Camera-ready comic art drawing for Peanuts

Camera-ready comic art drawing for Peanuts

Usage conditions apply
Description (Brief)
This pen-and-ink drawing prepared for the Peanuts comic strip shows Lucy pulling the football away just as Charlie Brown tries to kick it.
Charles Monroe Schulz (1922-2000) started the weekly single-panel humor series Li'l Folks shortly after World War II. The series included and introduced Schulz's characters, Charlie Brown and a Snoopy-like dog. Peanuts, a revised version of the same strip, was debuted in 1950. Schulz drew the strip for the length of its run.
Peanuts (1950-2000) debuted after a revision of a similar strip Li'l Folks. During the course of its run the strip ran internationally with its universally recognizable characters Charlie Brown, Lucy, Snoopy, and others. One of the strip's more popular story lines involved Charlie Brown trying to kick a football, and Lucy pulling it away at the last minute. Peanuts was adapted into various media, including comic books, commercial animations, feature films, television specials (such as A Charlie Brown Christmas) and the Broadway musical You’re A Good Man, Charlie Brown, which had a five-year run in the 1960s.
Currently not on view
Object Name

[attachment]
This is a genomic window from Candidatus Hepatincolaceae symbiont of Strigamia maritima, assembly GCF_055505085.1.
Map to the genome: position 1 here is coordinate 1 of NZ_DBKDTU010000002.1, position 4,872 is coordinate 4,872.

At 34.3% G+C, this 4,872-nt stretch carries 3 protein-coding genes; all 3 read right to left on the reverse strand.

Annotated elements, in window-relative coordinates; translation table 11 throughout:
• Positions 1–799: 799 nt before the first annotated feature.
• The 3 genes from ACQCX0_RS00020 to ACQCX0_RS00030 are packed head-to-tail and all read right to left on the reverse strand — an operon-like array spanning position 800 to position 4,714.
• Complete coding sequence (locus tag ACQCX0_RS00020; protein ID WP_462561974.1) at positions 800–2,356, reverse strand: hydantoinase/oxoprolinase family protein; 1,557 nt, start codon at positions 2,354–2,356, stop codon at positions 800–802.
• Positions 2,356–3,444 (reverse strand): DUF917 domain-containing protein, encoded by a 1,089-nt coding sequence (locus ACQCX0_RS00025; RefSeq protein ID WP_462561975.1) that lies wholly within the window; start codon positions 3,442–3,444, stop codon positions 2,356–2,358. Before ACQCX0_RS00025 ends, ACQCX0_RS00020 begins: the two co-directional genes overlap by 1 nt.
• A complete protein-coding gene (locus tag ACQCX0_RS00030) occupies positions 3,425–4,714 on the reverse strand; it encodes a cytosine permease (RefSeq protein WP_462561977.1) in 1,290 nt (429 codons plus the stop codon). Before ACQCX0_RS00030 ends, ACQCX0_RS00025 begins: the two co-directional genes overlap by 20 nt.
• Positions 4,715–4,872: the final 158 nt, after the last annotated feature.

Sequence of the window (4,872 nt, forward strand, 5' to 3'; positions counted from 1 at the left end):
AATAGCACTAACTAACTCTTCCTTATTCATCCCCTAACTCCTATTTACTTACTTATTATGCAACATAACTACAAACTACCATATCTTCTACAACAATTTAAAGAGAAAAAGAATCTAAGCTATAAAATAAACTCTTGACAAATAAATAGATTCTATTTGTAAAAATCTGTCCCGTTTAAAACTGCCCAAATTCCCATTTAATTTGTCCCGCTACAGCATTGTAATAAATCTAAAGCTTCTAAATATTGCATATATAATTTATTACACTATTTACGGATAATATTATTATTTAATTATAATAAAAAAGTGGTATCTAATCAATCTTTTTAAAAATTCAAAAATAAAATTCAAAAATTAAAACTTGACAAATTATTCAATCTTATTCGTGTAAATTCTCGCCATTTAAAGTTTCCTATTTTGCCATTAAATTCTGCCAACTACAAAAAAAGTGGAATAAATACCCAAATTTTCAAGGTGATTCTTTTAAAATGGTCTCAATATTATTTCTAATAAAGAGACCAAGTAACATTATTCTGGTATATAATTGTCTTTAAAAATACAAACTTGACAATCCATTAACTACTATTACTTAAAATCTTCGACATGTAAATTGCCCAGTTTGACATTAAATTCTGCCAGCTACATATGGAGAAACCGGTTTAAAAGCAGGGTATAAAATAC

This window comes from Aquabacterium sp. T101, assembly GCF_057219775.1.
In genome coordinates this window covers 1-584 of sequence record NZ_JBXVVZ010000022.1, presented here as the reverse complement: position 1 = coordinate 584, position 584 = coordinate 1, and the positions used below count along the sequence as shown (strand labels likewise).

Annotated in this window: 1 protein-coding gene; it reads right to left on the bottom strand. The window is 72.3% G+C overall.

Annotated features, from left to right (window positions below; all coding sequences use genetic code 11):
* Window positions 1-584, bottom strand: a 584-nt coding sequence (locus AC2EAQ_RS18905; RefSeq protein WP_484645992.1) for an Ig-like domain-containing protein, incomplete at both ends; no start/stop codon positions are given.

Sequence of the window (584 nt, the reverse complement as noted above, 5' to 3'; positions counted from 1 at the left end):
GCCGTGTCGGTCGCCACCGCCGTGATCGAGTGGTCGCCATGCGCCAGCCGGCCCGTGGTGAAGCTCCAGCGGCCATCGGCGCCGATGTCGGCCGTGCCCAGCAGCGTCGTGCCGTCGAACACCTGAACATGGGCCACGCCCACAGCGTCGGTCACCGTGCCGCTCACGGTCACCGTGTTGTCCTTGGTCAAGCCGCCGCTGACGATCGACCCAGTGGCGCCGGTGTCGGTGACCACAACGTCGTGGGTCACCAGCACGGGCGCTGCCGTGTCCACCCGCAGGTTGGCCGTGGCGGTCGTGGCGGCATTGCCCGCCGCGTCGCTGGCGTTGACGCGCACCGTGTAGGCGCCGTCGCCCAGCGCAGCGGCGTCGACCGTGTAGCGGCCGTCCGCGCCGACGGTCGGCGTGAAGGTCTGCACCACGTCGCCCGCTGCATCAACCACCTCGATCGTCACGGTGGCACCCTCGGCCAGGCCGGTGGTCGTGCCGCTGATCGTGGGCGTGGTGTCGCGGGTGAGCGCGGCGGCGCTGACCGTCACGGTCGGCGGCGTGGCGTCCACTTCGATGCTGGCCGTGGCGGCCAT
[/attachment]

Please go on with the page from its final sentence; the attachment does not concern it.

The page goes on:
Other Terms
drawing; Pen and Ink
date made
graphic artist
Schulz, Charles M.
United Feature Syndicate, Inc.
Physical Description
paper (overall material)
ink (overall material)
overall: 42.1 cm x 61 cm; 16 9/16 in x 24 in
ID Number
catalog number
accession number
Credit Line
Newspaper Comics Council, Inc., New York, NY
See more items in
Work and Industry: Graphic Arts
Cultures & Communities
Comic Art
Data Source
National Museum of American History
Nominate this object for photography.   

Our collection database is a work in progress. We may update this record based on further research and review. Learn more about our approach to sharing our collection online.

If you would like to know how you can use content on this page, see the Smithsonian's Terms of Use. If you need to request an image for publication or other use, please visit Rights and Reproductions.


Add a comment about this object